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If you are charged with a crime and told that you have a domestic violence enhancement, you would probably want to know what that means, right?
It’s a strange term “domestic violence enhancement.” Does it mean that you are being accused of a particularly bad domestic violence crime? How exactly is your charge “enhanced”?
To understand, you have to look at the specific laws of our state and what they say about domestic violence and the associated penalties.
You may have heard that our state has some of the strictest domestic violence laws in the country. That’s true. Sort of.
Because it’s also true that Colorado laws do not actually contain a specific statute on domestic violence. Instead, there is a provision that acts as an enhancement to other statutes, such as the one for assault.
For an assault charge to be considered an act of domestic violence, it must be committed against someone who is in an intimate relationship with the offender. This intimate relationship is defined as a relationship between spouses or former spouses, couples or former couples who are unmarried, or parents of a child no matter if they cohabitated or were married.
A few examples of domestic violence:
If an act of violence is used to intimidate, punish, coerce, control or seek revenge against a person in an intimate relationship with an offender, the offender can be charged with the actual statute that was violated and receive a domestic violence enhancement that includes additional penalties and sentencing.
Admission to a Treatment Program
The judge may order the offender to go through a treatment program for domestic violence offenders. The program must be completed in full or the offender may be incarcerated.
Placement on House Arrest
An offender may be confined to home detention with an electronic monitoring device as long as the offender does not inhabit the same home as the victim.
Probation may not be available for the offender until or unless the victim’s safety can be reasonably secured.
An offender cannot possess or purchase any firearms within one year of a conviction for a domestic violence crime.
Habitual Offender Enhancement
If the offender has committed three or more crimes of domestic violence against the same person, the court will designate him or her as a habitual offender and apply a Class 5 felony charge with a minimum sentence of two years in prison.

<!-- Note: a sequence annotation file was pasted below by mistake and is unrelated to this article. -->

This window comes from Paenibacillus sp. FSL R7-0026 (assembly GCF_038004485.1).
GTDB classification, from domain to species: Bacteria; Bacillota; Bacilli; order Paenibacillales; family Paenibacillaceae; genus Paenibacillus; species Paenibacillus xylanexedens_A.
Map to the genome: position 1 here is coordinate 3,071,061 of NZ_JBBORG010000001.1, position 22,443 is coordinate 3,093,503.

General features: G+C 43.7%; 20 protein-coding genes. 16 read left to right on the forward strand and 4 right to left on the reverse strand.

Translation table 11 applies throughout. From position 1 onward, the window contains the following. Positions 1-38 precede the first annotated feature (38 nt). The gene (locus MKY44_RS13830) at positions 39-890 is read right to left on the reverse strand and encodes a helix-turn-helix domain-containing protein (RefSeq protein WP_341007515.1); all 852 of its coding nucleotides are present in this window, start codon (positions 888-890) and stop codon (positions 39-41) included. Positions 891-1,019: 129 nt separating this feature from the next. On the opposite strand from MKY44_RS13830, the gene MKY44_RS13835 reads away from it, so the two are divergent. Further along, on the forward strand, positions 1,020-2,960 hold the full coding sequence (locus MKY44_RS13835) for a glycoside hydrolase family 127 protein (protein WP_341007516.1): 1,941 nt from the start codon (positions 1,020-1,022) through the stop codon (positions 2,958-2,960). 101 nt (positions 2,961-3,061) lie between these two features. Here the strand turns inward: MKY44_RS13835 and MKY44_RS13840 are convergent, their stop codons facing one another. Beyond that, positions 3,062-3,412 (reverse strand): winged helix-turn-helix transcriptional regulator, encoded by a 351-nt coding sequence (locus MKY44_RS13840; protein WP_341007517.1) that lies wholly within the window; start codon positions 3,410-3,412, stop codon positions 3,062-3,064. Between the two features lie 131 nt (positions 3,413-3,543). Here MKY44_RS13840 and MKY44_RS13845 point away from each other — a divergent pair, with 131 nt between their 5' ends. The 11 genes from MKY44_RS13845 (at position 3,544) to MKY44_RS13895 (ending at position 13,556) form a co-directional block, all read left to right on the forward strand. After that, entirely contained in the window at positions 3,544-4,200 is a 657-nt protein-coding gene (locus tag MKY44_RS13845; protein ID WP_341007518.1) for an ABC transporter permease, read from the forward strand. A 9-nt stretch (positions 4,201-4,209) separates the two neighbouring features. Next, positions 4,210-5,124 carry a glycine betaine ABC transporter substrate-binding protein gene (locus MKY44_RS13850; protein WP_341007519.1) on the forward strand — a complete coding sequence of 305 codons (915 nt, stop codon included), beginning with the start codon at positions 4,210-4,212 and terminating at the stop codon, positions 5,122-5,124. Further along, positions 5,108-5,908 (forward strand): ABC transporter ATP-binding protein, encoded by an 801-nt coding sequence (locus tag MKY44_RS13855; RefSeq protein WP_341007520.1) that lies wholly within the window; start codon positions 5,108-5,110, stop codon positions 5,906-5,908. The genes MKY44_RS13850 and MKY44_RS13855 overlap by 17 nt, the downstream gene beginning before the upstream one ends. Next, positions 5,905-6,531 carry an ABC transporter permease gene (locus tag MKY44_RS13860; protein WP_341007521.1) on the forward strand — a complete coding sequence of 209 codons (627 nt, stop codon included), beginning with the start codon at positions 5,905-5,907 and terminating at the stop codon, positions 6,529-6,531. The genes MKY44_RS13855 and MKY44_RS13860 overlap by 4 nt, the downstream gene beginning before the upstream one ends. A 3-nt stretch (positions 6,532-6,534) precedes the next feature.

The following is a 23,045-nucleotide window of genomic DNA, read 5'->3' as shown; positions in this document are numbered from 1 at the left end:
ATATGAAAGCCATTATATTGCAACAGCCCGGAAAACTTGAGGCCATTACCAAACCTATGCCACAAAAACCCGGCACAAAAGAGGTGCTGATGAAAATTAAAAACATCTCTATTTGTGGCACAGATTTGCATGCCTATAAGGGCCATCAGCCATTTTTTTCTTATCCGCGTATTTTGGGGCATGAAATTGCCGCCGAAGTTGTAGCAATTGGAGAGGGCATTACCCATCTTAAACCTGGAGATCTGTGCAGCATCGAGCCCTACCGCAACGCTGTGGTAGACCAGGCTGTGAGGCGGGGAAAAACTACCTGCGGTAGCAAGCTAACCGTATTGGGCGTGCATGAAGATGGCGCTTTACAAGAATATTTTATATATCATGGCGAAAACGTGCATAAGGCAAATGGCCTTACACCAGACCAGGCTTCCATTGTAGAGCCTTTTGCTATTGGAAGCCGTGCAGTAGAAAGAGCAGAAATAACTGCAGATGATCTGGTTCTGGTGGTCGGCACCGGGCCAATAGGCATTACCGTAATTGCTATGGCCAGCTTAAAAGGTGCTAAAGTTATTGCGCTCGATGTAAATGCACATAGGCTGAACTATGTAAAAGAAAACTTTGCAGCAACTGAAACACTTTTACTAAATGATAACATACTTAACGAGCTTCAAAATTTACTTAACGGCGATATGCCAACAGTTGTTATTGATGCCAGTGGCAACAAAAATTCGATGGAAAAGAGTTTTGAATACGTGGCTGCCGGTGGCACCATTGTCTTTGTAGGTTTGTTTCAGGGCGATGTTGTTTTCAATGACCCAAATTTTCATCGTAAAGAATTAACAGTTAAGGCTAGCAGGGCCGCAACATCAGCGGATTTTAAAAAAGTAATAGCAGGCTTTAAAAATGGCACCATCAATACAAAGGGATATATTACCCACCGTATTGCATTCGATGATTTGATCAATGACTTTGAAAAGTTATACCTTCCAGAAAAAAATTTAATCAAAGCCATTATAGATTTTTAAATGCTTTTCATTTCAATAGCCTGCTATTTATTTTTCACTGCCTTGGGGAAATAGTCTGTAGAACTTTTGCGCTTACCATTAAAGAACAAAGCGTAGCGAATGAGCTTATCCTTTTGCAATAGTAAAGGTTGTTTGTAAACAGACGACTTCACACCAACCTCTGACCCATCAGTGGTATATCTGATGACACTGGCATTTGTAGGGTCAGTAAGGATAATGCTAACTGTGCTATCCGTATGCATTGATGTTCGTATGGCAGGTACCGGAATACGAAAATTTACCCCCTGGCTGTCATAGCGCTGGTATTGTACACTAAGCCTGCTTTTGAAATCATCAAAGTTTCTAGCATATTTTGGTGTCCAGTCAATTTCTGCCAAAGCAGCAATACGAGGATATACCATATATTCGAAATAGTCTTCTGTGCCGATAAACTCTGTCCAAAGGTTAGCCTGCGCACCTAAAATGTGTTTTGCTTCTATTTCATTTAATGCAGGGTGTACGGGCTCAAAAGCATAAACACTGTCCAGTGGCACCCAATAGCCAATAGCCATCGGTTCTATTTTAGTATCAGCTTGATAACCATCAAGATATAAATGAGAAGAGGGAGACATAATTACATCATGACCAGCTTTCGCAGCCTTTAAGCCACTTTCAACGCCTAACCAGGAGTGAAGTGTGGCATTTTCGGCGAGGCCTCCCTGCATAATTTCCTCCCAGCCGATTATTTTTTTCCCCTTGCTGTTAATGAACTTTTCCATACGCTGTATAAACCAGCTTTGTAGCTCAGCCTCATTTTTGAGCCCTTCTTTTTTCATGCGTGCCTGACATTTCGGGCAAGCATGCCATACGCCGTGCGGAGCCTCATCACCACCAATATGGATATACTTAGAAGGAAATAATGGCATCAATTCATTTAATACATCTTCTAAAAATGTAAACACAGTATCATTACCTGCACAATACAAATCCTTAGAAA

A victim can file a protective order against an offender. The protective order prohibits the offender from contacting the victim or their children, including coming within a certain distance of them. An offender is not permitted to possess or purchase firearms while a protective order is in place.
A judge can issue a temporary protective order after considering the evidence in an assault case. If the offender is determined to present an imminent danger to the alleged victim, a protective order will be issued.
If an offender violates the terms of a protective order, a Class 2 misdemeanor charge will apply for a first offense. This involves a fine of $250 and up to one year in jail. For repeat protective order violations, a Class 1 misdemeanor charge will apply, which involves a fine of $500 and up to 18 months in jail.
It’s important to contact an experienced Colorado criminal attorney as soon as you are charged with a domestic violence crime. We can tell you which defenses may apply to your case based on the specifics of the situation. Call today for a free, no obligation review of your case.
About the Author:
Denver-based criminal defense and DUI attorney Jacob E. Martinez is a knowledgeable and experienced litigator with a record of success providing innovative solutions to clients facing criminal charges of any severity. Mr. Martinez has been designated a Top 100 Trial Lawyer by the National Trial Lawyers and has been awarded both the Avvo Client’s Choice Award and Avvo Top Attorney designation, evidencing his reputation for his exemplary criminal and DUI defense work and high moral standards.